An Update From Manhattan
Nicholas Leone (M.A. '92) works on Wall Street. His account of the recent tragedy follows. Leone was profiled in the Spring 2001 issue of Fuller Focus, and you can read that story (Witness on Wall Street) at www.fuller.edu/news/pubs/fullerfocus.
September 11 was the second day back to work for most New Yorkers following an August holiday and Labor Day. Just before 9 a.m., my wife and I heard police and fire sirens from our apartment in Manhattan. The first plane had hit the World Trade Center.
We saw the footage of the first crash on TV and like many thought it was an accident. Moving back and forth from our terrace and the TV we could see downtown and the smoke from the World Trade Center in the distance.
We watched the second plane crash and immediately sensed a great deal change. In a city of millions of people like New York, you grow to expect just about anything and are rarely surprised. The terrorist attacks, however, were beyond what any of us could have imagined.
When the buildings fell one after another, the tragic turned horrific and it became clear it was time to act! Our 15 block walk in Manhattan to volunteer at Lenox Hospital was like nothing I have ever experienced. There was a mass exodus of people walking on the sidewalk shoulder to shoulder in silence.
The people of New York responded so valiantly that within hours there were lines several blocks long to give blood, too many volunteers to help, and all the preparations for the response was complete. We worked closely with the hospital's chairman and the staff chaplain to establish a bereavement and counseling room for victims' families. The most telling moment was when an executive, obviously a survivor, covered in dust and in a daze carrying one shoe, walked in and gave blood to help! I thanked God with him that he had been spared.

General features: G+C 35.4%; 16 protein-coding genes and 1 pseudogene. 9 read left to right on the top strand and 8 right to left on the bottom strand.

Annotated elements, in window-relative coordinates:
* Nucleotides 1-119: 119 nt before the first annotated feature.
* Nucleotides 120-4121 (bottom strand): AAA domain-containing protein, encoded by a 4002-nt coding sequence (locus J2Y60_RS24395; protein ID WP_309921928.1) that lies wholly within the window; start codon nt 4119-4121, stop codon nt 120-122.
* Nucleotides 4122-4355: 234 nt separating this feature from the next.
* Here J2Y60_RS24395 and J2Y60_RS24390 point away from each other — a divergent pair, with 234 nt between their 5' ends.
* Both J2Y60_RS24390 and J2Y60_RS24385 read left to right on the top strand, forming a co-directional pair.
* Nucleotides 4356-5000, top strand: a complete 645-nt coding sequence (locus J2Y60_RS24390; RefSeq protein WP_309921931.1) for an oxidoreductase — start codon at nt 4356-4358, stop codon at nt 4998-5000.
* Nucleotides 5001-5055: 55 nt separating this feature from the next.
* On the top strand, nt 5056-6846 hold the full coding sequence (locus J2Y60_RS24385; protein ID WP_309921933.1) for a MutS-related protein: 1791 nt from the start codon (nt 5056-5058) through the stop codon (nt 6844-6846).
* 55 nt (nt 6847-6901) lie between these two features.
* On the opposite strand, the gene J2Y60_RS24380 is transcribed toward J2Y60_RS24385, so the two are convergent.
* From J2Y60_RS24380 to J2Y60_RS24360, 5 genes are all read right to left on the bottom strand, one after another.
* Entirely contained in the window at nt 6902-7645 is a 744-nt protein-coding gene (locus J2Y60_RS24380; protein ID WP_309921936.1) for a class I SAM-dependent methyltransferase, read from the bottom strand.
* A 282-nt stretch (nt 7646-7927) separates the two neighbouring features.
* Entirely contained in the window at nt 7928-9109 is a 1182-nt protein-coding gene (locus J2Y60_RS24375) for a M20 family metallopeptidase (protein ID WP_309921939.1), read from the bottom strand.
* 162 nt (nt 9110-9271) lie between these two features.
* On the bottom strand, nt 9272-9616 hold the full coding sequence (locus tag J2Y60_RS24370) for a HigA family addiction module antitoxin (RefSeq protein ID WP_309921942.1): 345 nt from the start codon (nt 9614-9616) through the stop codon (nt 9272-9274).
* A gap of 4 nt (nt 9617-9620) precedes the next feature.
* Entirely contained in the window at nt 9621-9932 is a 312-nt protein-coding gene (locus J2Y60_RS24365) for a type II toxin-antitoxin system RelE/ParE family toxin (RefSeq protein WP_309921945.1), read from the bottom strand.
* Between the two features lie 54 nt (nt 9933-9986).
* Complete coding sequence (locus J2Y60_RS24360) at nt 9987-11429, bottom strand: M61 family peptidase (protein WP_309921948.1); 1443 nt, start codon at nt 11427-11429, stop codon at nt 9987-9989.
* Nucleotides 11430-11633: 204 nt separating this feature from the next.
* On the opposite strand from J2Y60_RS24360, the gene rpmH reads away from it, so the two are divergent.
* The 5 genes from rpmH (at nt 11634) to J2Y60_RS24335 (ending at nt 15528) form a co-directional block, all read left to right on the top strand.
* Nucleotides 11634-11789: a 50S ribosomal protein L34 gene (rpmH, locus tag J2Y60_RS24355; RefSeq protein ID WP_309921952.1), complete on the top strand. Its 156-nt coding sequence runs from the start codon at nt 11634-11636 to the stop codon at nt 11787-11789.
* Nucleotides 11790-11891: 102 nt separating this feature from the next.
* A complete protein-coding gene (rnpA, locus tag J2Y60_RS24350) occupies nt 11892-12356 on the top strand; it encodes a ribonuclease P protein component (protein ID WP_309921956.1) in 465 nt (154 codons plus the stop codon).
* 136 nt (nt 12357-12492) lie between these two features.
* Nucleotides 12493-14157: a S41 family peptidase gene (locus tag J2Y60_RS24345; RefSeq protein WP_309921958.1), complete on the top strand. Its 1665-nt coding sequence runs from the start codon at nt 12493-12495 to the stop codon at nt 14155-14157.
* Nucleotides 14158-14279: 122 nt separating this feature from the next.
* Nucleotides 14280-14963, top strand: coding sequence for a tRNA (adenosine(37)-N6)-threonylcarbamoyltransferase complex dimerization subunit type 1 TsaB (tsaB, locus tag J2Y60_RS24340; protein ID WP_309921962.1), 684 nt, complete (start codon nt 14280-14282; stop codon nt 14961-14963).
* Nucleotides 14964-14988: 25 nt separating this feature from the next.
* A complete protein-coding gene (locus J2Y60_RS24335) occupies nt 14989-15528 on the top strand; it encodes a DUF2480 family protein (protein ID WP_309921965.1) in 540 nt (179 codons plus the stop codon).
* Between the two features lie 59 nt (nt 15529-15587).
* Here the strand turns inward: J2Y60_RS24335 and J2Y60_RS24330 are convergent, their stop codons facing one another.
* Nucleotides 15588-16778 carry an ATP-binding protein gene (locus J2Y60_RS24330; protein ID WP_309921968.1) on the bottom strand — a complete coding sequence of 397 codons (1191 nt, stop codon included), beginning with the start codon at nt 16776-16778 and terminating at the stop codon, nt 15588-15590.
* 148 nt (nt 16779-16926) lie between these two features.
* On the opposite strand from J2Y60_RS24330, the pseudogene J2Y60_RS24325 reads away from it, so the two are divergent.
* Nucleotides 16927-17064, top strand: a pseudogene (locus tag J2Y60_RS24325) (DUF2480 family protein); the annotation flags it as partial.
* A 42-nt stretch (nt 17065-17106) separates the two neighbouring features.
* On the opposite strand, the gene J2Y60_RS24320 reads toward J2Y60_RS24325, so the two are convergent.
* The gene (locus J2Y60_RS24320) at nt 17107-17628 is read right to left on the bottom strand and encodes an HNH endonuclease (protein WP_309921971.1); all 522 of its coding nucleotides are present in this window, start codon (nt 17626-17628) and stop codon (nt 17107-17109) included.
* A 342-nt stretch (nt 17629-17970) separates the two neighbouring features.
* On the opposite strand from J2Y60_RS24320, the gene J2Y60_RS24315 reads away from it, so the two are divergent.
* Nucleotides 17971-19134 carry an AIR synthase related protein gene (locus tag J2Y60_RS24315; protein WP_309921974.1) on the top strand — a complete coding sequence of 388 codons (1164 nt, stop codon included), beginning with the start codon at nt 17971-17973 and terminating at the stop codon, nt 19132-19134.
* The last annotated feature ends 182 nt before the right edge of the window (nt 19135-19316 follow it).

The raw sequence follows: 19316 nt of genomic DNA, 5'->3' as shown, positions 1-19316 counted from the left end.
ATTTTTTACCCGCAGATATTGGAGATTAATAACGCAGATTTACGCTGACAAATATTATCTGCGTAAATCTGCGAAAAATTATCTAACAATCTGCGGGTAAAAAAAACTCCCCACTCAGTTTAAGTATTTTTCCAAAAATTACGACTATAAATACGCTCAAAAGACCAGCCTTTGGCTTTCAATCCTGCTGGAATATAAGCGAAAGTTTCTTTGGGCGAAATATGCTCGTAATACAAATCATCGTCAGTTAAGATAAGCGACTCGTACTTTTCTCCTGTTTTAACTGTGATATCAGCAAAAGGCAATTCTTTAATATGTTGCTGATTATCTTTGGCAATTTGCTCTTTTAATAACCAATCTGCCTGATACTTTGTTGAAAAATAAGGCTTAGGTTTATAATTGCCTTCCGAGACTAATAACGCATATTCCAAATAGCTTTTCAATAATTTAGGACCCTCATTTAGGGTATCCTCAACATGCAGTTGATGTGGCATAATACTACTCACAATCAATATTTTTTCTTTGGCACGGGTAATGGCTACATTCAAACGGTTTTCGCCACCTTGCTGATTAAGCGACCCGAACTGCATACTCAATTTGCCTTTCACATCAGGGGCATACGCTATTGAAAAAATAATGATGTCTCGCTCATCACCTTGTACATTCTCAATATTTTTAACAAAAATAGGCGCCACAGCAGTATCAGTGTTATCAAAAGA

Afterward, the city was literally closed for several days. The streets, some six lanes wide, were completely empty. The reality of the tragedy moved closer to our personal lives each day as we meet survivors with their own stories.
Normal life has yet to return to New York City. Many of my colleagues, normally driven and engulfed in the work and life of New York, are finding it hard to motivate and examining the meaning of their lives. New Yorkers continue to demonstrate a strong desire to help and for action. But with this new kind of war, there is little to do but raise flags, share faith in community gatherings, and perhaps to pray.